Courts are divided, with some deferring to Mendez as binding Circuit precedent that prohibits courts from granting extensions absent good cause; while others consider Mendez to be outdated non-binding precedent. The court noted various cases where the Fourth Circuit held that courts did not have discretion under Mendez to extend the 4(m) one hundred and twenty (120) day deadline absent a showing of good cause. See Chen v. Mayor & City Council of Baltimore, 546 F. App’x 187, 188 (4th Cir. Nov. 12, 2013). While the court noted that the Supreme Court granted certiorari in Chen to address whether 4(m) grants district courts discretion to extend the time for service of process absent a showing of good cause, the decision is still pending.1 As such, this court held that the interpretation of 4(m) as set forth in Mendez was binding, or, in other words, that Rule 4(m)’s deadline could not be extended absent a showing of good cause.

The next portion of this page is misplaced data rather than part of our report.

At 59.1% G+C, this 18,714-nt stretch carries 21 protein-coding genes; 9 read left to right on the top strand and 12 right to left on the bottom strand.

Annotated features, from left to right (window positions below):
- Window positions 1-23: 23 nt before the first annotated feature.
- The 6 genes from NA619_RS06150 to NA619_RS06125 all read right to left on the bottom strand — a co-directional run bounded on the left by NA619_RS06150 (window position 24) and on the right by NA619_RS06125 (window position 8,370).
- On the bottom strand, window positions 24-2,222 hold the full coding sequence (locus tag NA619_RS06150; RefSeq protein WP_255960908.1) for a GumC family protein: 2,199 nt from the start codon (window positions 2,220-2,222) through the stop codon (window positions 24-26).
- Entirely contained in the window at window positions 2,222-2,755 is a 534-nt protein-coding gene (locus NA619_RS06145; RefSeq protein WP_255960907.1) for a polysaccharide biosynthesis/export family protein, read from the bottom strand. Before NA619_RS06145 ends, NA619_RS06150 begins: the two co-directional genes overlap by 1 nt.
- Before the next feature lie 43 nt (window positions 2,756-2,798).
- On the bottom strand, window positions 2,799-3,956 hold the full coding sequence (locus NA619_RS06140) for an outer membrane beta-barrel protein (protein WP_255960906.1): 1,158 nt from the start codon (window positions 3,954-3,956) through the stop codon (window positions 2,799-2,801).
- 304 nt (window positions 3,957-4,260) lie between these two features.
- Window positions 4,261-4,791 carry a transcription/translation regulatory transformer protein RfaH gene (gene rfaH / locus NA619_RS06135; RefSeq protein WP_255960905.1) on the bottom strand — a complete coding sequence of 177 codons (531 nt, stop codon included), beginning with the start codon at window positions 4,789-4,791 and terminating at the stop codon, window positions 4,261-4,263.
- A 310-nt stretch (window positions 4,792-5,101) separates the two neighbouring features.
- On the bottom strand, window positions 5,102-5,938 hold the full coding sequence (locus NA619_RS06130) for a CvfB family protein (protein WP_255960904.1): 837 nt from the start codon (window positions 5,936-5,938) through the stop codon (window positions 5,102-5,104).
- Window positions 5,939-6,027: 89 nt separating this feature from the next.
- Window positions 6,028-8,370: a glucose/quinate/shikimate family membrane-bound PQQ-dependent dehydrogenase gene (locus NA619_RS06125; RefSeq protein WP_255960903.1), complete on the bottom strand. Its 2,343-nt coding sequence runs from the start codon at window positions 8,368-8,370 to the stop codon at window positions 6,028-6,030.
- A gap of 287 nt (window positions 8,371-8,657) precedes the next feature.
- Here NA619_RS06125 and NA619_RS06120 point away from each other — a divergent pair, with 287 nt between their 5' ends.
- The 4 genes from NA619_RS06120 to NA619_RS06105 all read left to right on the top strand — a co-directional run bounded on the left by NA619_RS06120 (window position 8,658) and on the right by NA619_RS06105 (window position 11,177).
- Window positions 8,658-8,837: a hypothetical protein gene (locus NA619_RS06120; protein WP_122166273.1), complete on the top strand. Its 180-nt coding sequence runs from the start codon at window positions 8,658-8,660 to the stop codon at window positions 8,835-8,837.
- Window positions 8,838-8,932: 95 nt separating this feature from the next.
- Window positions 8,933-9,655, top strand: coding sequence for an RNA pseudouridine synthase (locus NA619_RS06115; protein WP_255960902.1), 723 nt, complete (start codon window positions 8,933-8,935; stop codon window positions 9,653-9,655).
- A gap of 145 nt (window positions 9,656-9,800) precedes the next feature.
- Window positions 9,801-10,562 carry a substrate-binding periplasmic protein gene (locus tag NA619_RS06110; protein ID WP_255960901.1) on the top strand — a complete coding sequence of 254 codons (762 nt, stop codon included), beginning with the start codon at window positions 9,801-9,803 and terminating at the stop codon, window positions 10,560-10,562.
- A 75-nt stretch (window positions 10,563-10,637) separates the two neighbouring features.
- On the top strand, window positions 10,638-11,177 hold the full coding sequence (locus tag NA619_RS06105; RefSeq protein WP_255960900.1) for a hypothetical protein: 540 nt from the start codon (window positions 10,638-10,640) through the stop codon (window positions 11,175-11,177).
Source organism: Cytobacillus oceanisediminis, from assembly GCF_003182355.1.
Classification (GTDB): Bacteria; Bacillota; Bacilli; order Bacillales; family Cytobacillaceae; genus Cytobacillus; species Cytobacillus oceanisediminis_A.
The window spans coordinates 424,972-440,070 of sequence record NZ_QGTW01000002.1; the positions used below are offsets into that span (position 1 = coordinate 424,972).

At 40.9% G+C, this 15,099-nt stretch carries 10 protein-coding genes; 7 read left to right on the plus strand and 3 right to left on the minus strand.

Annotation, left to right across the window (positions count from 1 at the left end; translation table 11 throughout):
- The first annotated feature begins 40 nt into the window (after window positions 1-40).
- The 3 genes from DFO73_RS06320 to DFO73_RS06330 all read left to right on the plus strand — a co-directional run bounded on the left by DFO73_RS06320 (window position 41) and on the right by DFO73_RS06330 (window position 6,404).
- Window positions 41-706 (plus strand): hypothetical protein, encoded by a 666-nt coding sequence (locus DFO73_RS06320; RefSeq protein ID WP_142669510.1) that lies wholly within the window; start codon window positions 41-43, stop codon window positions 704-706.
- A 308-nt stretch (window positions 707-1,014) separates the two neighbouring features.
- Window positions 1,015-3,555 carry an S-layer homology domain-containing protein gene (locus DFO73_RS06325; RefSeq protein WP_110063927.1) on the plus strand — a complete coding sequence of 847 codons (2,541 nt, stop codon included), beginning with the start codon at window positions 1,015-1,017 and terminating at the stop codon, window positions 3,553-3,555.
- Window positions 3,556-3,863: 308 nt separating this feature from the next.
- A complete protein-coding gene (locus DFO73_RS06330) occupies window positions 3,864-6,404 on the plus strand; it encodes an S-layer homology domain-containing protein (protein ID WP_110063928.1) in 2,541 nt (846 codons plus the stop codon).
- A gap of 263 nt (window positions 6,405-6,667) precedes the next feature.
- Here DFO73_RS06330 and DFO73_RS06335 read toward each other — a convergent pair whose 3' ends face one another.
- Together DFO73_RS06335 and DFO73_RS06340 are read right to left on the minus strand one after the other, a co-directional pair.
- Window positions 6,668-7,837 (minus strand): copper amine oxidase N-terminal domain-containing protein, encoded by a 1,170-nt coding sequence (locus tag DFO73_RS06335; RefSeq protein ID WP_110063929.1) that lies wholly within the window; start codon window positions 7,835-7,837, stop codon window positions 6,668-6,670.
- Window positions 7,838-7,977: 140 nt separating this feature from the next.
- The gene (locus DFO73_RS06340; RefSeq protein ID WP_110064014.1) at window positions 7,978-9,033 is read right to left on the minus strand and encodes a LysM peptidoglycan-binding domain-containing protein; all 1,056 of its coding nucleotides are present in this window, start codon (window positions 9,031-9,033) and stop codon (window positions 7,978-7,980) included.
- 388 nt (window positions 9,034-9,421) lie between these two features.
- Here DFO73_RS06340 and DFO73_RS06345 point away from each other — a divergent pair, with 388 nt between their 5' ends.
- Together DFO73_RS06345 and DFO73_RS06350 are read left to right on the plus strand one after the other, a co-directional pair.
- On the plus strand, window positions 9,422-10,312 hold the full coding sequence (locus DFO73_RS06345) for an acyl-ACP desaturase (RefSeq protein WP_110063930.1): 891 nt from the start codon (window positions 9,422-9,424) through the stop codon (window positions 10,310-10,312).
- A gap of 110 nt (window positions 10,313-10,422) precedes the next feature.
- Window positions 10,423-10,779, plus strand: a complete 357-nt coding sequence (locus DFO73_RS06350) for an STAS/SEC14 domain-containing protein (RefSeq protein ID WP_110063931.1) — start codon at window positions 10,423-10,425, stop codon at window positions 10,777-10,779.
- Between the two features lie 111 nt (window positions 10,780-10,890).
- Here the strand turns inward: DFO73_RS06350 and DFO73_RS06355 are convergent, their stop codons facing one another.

Under this interpretation of the rule, the court found that the Plaintiff failed to warrant an extension. It explicated that “good cause” required a showing that the Plaintiff made “reasonable and diligent efforts to effect service prior to the 120-day limit . . . .” Quann v. White-Edgewater, 112 F.R.D. 649, 659 (D. Md. 1986). Here, Malibu only indicated that it had information to identify the Defendant, but failed to effect service because it was reviewing the information provided to it by Comcast. Without further explanation from the Plaintiff, the court did not find a reason to justify a continued delay.

In the midst of awaiting the Supreme Court’s decision in Chen, the court applied the interpretation of Rule 4(m) under Mendez. Ultimately, the court held that Malibu failed to even attempt to show good cause to justify extending the 4(m) deadline thirty (30) days, and as such, the court dismissed the Motion without prejudice for failure to timely serve process.


1The Second, Third, Fifth, Seventh, Ninth, Tenth, and Eleventh Circuits have held that Federal Rule of Civil Procedure 4(m) grants district courts the discretion to extend the time for service of process absent a showing of good cause whereas the Fourth Circuit has held that the district court lacks such discretion.